"They just went through the wardrobe," Mary said curtly. "What do you care?"
"Just curious," the boy shrugged. "Do you like it so far?"
"Yes." Mary sometimes wished she would fall through a magical wardrobe into an enchanted world with friendly creatures and talking animals. "Why do you ask so many questions?"
"Just curious," the boy repeated.
"My mom says that it's better for kids not to ask too many questions."
The boy shrugged again. "I don't really care what your mom says," he admitted. "I like asking questions."
Mary smirked a little. "It seems that way."
"Where is your mom, anyway?" the boy asked.
Mary felt slightly ashamed and embarrassed but didn't know why. "She's in the hotel room," she said shortly.
"So who are you here with?"
Mary knew she shouldn't be answering these questions. Her mother always told her and her sister not to talk to strangers, but this boy didn't seem particularly dangerous. In fact, she couldn't help trusting him. "My sister, Squish."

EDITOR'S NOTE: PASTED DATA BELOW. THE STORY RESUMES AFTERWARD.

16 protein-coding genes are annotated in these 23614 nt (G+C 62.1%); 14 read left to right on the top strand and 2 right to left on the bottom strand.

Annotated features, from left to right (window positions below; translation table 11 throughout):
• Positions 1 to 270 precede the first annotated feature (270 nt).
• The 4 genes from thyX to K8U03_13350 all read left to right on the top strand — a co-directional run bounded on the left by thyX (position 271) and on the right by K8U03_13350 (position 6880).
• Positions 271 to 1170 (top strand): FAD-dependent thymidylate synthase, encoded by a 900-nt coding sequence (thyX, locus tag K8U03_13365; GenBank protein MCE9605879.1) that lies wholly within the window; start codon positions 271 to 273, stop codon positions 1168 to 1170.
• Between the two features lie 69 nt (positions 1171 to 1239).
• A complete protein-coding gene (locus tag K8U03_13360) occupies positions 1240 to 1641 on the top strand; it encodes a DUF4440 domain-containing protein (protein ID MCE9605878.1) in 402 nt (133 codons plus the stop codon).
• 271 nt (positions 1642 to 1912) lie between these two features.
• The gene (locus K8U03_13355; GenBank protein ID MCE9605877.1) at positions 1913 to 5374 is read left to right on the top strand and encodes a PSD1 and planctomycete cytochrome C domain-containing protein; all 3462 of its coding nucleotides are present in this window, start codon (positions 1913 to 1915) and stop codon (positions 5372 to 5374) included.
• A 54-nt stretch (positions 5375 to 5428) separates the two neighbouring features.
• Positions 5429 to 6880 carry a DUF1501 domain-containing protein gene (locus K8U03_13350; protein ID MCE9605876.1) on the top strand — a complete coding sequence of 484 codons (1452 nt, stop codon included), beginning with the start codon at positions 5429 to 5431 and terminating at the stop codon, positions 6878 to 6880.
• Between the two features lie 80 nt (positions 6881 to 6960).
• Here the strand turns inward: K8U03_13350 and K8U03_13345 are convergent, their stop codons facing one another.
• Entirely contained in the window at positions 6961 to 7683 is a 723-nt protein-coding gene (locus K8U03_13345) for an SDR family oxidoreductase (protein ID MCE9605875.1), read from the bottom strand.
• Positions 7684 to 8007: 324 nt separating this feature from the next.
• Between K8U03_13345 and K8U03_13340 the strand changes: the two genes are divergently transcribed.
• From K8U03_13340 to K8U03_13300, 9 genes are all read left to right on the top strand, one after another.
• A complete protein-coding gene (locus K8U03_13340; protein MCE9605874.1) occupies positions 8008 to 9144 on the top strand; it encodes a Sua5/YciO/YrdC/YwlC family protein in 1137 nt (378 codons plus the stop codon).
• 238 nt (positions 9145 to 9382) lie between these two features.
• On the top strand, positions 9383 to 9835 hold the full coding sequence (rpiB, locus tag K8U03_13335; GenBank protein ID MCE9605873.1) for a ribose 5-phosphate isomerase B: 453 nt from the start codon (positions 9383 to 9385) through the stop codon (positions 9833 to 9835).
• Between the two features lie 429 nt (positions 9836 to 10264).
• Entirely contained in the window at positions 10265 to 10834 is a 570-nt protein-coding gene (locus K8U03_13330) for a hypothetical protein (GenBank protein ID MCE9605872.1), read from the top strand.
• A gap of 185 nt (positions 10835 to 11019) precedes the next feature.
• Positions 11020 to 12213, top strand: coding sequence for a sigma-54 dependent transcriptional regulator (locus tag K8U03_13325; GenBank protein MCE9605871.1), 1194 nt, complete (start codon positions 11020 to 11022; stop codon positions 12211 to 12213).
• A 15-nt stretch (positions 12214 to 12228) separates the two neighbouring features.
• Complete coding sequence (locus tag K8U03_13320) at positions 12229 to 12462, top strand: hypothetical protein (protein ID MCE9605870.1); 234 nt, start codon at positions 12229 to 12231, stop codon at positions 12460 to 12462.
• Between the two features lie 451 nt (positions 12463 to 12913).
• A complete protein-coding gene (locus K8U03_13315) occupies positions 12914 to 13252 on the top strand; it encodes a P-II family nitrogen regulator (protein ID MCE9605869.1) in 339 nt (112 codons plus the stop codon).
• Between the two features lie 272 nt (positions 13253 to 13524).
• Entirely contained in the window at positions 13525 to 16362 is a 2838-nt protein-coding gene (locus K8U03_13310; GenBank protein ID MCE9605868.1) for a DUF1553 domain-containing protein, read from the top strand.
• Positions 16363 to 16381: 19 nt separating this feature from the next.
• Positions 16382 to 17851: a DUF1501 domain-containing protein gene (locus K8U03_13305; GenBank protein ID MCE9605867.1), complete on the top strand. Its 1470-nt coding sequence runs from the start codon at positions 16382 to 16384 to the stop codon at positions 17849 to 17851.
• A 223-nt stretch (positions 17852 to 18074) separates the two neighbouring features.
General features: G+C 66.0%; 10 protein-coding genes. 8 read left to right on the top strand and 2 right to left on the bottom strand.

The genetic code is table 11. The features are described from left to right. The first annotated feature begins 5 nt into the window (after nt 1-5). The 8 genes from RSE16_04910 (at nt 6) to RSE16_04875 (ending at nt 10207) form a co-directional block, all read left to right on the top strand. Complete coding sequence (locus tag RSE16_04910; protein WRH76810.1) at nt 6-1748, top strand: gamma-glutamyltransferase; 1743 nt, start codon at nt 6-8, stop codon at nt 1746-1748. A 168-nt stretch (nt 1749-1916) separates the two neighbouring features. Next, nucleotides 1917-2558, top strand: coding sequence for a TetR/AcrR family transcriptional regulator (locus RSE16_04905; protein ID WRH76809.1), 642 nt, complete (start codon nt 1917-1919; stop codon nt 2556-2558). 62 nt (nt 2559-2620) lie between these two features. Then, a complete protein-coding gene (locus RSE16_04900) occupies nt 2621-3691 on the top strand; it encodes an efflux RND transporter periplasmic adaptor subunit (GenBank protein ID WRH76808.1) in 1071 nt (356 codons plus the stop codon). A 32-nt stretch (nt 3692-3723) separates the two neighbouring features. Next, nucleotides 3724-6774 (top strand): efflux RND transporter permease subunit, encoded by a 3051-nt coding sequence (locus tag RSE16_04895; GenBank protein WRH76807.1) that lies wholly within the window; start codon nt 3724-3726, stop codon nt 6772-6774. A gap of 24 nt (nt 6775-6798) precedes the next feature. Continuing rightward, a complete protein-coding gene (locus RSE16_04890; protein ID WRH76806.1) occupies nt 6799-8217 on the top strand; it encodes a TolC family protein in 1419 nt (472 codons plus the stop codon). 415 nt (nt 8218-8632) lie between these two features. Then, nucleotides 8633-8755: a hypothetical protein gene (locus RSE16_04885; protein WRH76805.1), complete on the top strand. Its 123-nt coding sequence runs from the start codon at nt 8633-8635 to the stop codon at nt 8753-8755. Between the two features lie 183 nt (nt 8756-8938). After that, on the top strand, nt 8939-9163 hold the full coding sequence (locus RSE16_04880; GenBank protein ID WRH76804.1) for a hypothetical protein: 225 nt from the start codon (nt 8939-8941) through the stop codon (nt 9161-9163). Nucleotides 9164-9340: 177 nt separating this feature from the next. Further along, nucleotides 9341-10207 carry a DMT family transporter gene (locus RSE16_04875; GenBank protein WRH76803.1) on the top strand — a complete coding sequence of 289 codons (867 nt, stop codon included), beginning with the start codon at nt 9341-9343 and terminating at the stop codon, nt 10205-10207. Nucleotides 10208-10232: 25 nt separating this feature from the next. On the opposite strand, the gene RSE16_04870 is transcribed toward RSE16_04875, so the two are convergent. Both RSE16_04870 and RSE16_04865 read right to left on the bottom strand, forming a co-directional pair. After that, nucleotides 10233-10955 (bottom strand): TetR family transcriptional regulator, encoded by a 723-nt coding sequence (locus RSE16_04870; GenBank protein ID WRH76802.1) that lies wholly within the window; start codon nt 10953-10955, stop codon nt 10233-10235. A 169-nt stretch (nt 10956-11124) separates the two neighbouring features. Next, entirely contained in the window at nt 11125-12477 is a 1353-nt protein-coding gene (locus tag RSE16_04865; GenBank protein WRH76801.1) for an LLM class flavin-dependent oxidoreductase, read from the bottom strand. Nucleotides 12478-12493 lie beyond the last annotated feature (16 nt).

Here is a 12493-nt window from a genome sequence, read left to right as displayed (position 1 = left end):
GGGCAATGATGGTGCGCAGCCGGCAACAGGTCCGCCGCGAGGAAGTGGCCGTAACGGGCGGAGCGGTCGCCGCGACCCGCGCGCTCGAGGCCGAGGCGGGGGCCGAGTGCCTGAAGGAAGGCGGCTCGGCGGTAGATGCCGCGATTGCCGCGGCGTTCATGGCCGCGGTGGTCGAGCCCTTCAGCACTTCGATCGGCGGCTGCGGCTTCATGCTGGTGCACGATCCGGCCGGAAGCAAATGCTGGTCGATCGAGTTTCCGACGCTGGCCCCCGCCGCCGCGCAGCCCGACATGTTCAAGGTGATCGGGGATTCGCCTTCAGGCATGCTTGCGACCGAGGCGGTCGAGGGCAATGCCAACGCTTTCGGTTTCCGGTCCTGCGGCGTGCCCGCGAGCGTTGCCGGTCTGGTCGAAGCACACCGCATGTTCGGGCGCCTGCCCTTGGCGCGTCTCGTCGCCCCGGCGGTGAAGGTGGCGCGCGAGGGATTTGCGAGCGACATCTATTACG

"Her real name is Brandi," Mary explained looking down again at the ocean to check on Brandi, who was still playing happily with a small bucket and shovel, "But I call her Squish. Where's your mom?"
"She's over there," the boy pointed behind her and she turned her head to look. "And my dad is too. Is your dad here?"
"No," Mary said quietly, staring at the pages of her book.
"None of your business," she snapped.
"Whoa. Sorry," the boy said, holding up his hands.
She felt a little guilty. "Sorry. It's just that he had to work and I'm kind of mad about it," Mary lied. She wasn't going to tell this total stranger about her father and how he was just gone.
"Too bad," the boy said, "It's a nice day."
"Do you want to play Frisbee with us? I was playing with my dad."